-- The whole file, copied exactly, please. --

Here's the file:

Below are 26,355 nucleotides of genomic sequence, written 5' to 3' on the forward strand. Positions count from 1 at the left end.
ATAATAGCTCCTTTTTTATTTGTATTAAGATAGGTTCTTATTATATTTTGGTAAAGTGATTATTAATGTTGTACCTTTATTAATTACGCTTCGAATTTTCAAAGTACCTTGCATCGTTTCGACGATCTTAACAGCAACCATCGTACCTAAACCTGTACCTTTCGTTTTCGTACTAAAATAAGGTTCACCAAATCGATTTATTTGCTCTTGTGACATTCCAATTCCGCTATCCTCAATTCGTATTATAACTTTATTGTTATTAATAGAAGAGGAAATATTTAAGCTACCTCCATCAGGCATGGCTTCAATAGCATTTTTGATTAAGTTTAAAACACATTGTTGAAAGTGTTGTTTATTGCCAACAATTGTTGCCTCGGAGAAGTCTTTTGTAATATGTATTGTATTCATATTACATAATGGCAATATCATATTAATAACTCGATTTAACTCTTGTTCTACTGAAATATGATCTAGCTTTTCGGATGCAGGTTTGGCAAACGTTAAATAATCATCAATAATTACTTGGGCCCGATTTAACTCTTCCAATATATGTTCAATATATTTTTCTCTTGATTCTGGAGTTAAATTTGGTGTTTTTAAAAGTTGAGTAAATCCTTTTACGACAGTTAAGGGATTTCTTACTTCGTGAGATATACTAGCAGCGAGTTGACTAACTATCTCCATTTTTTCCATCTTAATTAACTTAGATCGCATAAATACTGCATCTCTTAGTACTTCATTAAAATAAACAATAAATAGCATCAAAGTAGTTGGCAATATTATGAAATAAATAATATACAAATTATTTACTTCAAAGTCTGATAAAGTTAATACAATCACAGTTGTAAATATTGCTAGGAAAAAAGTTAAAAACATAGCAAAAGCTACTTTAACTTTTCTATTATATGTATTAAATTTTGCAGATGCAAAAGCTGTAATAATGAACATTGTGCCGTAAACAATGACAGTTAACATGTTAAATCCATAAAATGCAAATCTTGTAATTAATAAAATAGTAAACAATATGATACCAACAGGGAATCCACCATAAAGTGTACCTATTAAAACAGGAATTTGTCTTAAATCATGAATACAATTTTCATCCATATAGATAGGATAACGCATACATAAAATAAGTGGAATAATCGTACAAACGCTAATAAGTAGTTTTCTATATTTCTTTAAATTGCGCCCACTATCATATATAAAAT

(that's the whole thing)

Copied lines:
Below are 26,355 nucleotides of genomic sequence, written 5' to 3' on the forward strand. Positions count from 1 at the left end.
ATAATAGCTCCTTTTTTATTTGTATTAAGATAGGTTCTTATTATATTTTGGTAAAGTGATTATTAATGTTGTACCTTTATTAATTACGCTTCGAATTTTCAAAGTACCTTGCATCGTTTCGACGATCTTAACAGCAACCATCGTACCTAAACCTGTACCTTTCGTTTTCGTACTAAAATAAGGTTCACCAAATCGATTTATTTGCTCTTGTGACATTCCAATTCCGCTATCCTCAATTCGTATTATAACTTTATTGTTATTAATAGAAGAGGAAATATTTAAGCTACCTCCATCAGGCATGGCTTCAATAGCATTTTTGATTAAGTTTAAAACACATTGTTGAAAGTGTTGTTTATTGCCAACAATTGTTGCCTCGGAGAAGTCTTTTGTAATATGTATTGTATTCATATTACATAATGGCAATATCATATTAATAACTCGATTTAACTCTTGTTCTACTGAAATATGATCTAGCTTTTCGGATGCAGGTTTGGCAAACGTTAAATAATCATCAATAATTACTTGGGCCCGATTTAACTCTTCCAATATATGTTCAATATATTTTTCTCTTGATTCTGGAGTTAAATTTGGTGTTTTTAAAAGTTGAGTAAATCCTTTTACGACAGTTAAGGGATTTCTTACTTCGTGAGATATACTAGCAGCGAGTTGACTAACTATCTCCATTTTTTCCATCTTAATTAACTTAGATCGCATAAATACTGCATCTCTTAGTACTTCATTAAAATAAACAATAAATAGCATCAAAGTAGTTGGCAATATTATGAAATAAATAATATACAAATTATTTACTTCAAAGTCTGATAAAGTTAATACAATCACAGTTGTAAATATTGCTAGGAAAAAAGTTAAAAACATAGCAAAAGCTACTTTAACTTTTCTATTATATGTATTAAATTTTGCAGATGCAAAAGCTGTAATAATGAACATTGTGCCGTAAACAATGACAGTTAACATGTTAAATCCATAAAATGCAAATCTTGTAATTAATAAAATAGTAAACAATATGATACCAACAGGGAATCCACCATAAAGTGTACCTATTAAAACAGGAATTTGTCTTAAATCATGAATACAATTTTCATCCATATAGATAGGATAACGCATACATAAAATAAGTGGAATAATCGTACAAACGCTAATAAGTAGTTTTCTATATTTCTTTAAATTGCGCCCACTATCATATATAAAAT